Great expectations aren't reserved for those who buy into media-based ideas of what a perfect family life is meant to be. And of course, the American family is changing rapidly. As a single woman, I know what it means to be on the outside looking in on my friends' experiences with their husbands, wives, and children. As someone who has been estranged from my parents and sisters for over five years, I've had to redefine what it means to be a part of a family. Not that it's been easy.
Like the wild and gnarly trumpet vine that needs a thorough pruning every autumn, my expectations of who I am and what I should be doing this time of year have had to be taken down to the studs...again and again and again. There have been those who don't understand my choices. Those who pity me or project how they might feel if they had to face the holiday season alone. But I don't know any different, and over the years, I've redefined what this time of year means to me.
Last week, one of my friends asked, "What are you doing for Thanksgiving?"
I smiled. "Well, I'll probably take a walk at the park and then sit in silence for a while. I may write in my journal or do a little yoga. Usually I think about the year gone by...and all of the things that have happened and not happened. All of the things I have to be thankful for -- mostly the things you can't really see with your eyes."
"That's really what the day's all about, isn't it?" my friend said kindheartedly.
I don't eat a traditional Thanksgiving meal anyway...and haven't for years, so when friends invite me to their homes for dinner, I gently decline, saying I'm perfectly content to be alone. However, I do remember a Thanksgiving meal I shared with my friend, Sandy, in the late nineties. Colleagues at Greenwood, we had just finished the very long and tedious process of putting together the annual First Grade Feast. The celebration went off without a hitch on Wednesday and we decided to spend a quiet day on Thanksgiving sipping tea and talking about anything but schoolwork. Sitting in Sandy's kitchen, we watched the sunset through the darkening window.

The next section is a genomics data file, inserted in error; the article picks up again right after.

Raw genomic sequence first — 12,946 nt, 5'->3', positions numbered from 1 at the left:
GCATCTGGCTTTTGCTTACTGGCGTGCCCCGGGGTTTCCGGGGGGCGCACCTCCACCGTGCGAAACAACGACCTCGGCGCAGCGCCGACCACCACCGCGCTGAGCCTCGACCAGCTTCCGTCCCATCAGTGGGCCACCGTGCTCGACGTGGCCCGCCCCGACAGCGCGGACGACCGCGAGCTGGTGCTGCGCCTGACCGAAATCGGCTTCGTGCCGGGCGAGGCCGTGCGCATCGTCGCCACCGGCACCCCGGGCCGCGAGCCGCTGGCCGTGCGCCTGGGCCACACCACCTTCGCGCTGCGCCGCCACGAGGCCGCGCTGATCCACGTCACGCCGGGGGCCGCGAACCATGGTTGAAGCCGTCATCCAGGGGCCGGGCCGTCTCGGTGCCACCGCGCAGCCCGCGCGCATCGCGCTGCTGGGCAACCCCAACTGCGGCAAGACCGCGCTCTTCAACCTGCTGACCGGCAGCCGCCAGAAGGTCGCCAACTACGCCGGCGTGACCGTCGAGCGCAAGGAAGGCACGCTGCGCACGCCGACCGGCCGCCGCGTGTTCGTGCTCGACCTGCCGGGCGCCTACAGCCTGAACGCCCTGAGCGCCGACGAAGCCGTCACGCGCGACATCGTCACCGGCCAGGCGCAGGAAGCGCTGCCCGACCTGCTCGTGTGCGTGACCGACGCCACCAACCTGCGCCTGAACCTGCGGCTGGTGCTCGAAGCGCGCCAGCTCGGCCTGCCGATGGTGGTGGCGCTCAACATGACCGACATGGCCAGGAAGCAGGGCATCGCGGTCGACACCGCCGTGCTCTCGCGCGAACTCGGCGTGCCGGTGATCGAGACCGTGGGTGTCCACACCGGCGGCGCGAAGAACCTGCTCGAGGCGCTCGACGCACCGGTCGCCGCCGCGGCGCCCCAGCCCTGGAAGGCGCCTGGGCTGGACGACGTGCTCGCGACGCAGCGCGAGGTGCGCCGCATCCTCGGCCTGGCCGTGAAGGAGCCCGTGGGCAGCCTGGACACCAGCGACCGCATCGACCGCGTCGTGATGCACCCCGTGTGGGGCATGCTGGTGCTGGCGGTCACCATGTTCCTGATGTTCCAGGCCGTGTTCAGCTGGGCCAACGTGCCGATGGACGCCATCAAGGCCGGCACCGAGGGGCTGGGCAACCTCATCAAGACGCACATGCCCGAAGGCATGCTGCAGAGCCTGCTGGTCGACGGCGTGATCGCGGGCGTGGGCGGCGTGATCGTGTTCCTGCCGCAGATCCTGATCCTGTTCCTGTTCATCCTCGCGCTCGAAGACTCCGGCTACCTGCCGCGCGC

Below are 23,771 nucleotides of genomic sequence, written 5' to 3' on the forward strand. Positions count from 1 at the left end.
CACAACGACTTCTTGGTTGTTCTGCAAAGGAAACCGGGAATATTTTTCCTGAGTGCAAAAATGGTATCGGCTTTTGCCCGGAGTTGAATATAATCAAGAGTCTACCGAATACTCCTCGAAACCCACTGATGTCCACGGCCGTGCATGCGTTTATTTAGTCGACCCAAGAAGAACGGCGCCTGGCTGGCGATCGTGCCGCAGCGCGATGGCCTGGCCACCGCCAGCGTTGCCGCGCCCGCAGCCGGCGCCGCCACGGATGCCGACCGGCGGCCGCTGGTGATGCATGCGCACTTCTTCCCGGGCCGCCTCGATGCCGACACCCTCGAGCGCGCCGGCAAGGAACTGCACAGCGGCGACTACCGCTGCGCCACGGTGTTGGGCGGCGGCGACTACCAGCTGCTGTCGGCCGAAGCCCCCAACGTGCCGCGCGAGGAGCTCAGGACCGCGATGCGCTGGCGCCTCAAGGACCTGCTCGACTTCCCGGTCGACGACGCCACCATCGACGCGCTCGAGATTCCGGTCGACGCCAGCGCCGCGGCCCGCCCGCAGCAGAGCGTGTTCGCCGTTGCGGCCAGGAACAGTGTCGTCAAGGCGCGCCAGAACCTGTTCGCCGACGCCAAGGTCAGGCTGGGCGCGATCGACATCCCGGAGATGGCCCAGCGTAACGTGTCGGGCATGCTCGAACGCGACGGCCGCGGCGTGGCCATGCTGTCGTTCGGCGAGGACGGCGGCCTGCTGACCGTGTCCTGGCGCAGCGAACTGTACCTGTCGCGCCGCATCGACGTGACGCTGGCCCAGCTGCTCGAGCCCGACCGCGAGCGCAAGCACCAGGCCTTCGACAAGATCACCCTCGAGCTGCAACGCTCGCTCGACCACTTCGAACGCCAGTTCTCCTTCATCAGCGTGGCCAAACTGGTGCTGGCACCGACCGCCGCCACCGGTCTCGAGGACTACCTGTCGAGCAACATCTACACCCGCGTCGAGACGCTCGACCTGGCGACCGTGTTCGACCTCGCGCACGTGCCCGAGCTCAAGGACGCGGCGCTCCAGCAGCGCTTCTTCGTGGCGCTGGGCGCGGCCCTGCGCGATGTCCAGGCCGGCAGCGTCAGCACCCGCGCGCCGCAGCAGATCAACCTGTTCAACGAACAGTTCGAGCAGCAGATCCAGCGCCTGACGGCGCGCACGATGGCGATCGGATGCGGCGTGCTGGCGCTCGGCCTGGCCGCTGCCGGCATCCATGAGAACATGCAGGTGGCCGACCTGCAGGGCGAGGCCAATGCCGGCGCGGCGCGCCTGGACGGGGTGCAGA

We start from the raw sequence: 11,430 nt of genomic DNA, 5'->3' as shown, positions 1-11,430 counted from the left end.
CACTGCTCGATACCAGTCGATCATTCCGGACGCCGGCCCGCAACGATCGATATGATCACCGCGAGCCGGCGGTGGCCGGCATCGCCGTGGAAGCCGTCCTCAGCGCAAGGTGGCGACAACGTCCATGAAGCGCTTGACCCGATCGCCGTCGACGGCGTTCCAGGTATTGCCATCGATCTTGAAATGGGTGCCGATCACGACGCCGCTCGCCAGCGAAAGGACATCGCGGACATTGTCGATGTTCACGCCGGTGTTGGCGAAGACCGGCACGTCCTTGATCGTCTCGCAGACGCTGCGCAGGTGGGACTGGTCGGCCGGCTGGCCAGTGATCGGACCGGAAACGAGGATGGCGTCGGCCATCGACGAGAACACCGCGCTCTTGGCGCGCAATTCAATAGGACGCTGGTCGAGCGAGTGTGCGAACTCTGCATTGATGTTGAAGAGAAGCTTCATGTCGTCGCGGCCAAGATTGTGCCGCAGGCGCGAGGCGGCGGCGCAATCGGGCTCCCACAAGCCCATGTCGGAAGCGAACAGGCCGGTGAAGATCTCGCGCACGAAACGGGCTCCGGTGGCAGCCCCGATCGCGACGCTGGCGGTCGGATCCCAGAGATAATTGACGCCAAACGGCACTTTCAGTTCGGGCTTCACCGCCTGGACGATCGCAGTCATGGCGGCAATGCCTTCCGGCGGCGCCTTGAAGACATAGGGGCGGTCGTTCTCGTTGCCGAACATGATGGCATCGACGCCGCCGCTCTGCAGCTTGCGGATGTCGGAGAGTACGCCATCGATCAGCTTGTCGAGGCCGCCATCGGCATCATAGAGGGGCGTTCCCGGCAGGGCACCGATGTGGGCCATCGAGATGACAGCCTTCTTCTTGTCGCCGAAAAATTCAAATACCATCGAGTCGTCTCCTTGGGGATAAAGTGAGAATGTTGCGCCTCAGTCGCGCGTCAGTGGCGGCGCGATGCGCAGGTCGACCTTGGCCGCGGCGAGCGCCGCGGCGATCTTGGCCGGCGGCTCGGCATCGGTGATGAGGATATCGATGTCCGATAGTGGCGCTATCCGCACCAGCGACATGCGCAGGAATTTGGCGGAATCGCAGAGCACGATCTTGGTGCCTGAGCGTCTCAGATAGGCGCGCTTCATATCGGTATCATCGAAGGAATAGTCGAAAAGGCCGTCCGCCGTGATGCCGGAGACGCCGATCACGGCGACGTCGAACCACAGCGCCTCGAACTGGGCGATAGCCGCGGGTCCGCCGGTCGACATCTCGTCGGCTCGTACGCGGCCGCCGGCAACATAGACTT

"Do you want anything for dinner?" she asked.
The year before I had made a pot of vegetarian chili and this time it was her turn to cook, although we had been having so much fun doing nothing, the day slipped by.
"Sure...but don't bother to make anything," I said, grabbing my coat. "Let's head over to Food Town and see what they've got left."
Fifteen minutes later we were back in her home. Sandy enjoyed a warm and wonderful meal of turkey, mashed potatoes, and stuffing. And what did I have? A very memorable meal of baby carrots, hummus, and a little bag of chocolate-covered almonds. It was the best Thanksgiving Feast imaginable. At least for me.
"Spending time with good friends...and sharing a quiet day," I said, smiling at Sandy. "This is what Thanksgiving is all about."
Sandy's since moved away, but sometimes my friend, Barb, comes over for Thanksgiving breakfast. I'm not sure what I made the last time around, but while I'm writing this blog, a loaf of gluten-free banana bread is baking in the oven -- a test run for the big day in a couple of weeks. I'm trying out a new brand of flour and pray the bread turns out a lot better than the hard-as-shoe-leather cookies I made a month ago that my friend ended up feeding to her eager and happy dogs.
But even if it's not perfect, I'm sure Barb won't mind.
I look forward to decorating the table with simple place settings. Brewing a pot of tea. Creating a light and delicious breakfast for a friend who has been a great support this past year. We may not be sitting at a ping-pong table enjoying a plate of popcorn and jellybeans, but the sentiment will be the same. For as Marcie said to Charlie Brown, "We should just be thankful for being together. I think that's what they mean by Thanksgiving."
So this year, I'm thankful for Dean who took the time last November to do an incredibly difficult job that made this year's fall clean-up that much easier. I'm thankful for yoga students who grace my own house with love and light. For my health and my pets and work that allows me to heal and become more whole. For all the quiet and unseen aspects of my life that I no longer take for granted.
Mostly I'm thankful for my friends. Near and far, they're all a part of my wonderfully eclectic extended family.